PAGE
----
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Idle Texas Band Divided on 'Eyes of Texas' Controversy

Paul Steinbach

A University of Texas spokesman confirmed Wednesday that the Longhorn band will not perform during Saturday’s football game against Baylor, and it’s clear the band will not be back on the field anytime soon over division within its ranks on the song "The Eyes of Texas," according to USA Today and Hookem reporter Brian Davis.

On Wednesday, The Daily Texan reported that band members had responded to an internal survey asking whether they would play the now-controversial school song. Band director Scott Hanna told members the band did not have the “necessary instrumentation, so we will not participate in Saturday’s game.”

The century-old school song has become a flashpoint. Some have made short-lived attempts to get the song changed over the years, but this recent push started in earnest this summer as social justice issues came to the fore.

As USA Today columnist Christine Brennon writes, "The anthem that brings athletes, alums and fans together at the beginning and at the end of games with an arm raised in their familiar, two-fingered 'Hook ‘Em Horns' salute traces its roots to a campus minstrel show, in which white performers sang and danced in blackface. It is set to the tune of 'I’ve Been Working on the Railroad,' which itself has racist origins. It also takes its name right out of the playbook of Confederate General Robert E. Lee, who, as president of what would become Washington and Lee University, told students, 'The eyes of the South are upon you.' ”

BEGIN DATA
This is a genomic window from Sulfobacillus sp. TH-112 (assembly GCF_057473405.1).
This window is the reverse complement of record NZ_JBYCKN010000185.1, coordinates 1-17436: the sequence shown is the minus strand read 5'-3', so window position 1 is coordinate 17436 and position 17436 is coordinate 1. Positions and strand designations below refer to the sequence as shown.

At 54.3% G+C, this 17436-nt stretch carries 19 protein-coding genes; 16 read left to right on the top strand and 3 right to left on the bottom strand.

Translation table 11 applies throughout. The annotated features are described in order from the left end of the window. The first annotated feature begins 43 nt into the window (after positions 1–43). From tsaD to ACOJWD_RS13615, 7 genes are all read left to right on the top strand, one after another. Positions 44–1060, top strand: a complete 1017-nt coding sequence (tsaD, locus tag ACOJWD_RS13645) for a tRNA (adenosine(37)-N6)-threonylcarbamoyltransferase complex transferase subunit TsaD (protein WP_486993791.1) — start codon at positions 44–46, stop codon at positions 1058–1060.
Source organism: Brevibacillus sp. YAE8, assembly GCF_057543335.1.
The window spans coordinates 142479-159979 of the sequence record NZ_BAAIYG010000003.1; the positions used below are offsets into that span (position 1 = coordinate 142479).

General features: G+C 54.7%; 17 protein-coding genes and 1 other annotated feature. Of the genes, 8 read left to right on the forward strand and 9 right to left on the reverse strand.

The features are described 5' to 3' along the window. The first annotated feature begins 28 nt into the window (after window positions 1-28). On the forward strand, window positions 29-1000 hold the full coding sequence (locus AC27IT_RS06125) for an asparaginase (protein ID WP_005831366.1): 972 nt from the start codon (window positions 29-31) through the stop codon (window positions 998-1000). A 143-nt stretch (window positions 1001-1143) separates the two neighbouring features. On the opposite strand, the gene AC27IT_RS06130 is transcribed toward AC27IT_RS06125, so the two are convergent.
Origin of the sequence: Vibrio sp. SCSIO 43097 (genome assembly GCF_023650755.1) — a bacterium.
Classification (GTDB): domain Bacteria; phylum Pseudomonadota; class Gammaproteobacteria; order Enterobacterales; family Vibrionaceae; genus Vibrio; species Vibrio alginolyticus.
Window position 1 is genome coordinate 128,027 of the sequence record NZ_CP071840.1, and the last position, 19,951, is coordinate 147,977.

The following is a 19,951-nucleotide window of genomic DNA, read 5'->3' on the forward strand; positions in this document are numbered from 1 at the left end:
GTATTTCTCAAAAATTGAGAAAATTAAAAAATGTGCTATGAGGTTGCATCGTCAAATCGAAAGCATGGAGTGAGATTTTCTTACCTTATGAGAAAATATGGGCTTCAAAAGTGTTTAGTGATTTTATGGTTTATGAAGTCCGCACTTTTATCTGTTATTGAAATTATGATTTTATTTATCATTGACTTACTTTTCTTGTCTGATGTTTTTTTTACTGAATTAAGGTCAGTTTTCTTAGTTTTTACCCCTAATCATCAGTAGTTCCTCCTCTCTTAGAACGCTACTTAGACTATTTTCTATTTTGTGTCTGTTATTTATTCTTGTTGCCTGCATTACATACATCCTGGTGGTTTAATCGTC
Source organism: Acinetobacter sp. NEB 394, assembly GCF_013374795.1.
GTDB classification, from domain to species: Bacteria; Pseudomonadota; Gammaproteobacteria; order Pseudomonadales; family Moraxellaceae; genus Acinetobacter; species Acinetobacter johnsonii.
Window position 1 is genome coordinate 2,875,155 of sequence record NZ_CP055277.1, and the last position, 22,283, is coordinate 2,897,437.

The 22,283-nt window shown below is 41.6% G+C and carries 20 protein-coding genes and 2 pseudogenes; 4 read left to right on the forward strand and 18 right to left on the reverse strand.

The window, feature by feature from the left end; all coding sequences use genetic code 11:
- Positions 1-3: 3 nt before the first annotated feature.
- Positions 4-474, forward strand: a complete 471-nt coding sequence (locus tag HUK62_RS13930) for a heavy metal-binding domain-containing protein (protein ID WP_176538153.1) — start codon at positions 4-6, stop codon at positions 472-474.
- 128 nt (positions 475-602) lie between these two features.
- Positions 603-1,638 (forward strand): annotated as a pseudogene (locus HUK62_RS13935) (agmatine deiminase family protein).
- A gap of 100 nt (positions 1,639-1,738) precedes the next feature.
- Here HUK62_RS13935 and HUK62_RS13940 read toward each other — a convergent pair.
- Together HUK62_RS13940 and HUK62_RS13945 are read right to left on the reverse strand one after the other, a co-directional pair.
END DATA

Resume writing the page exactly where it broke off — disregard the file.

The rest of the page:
The band is “fairly evenly divided in opinion,” Hanna wrote to band members, according to the Daily school newspaper. “Moving toward resolution takes time and sustained effort. The conversations that have started are an important step toward that goal.”

News of an internal survey caught high-level administrators off guard, two people with knowledge of the situation told the Austin American-Statesman on Wednesday. The people requested anonymity because they were not authorized to speak publicly about the issue, according to Hookem's Davis. Those in the administration thought the issue had already been decided. 

“We are continuing to work with students in the Longhorn Band to maintain the musical traditions of the University of Texas, including ‘The Eyes of Texas,’ ” a university spokesman told the American Statesman.

Athletic director Chris Del Conte is facing donor upheaval because football players have not stayed on the field for the postgame singing of “The Eyes” at home games. Football coach Tom Herman said Monday he had encouraged players to stay even though it was not mandatory.

 

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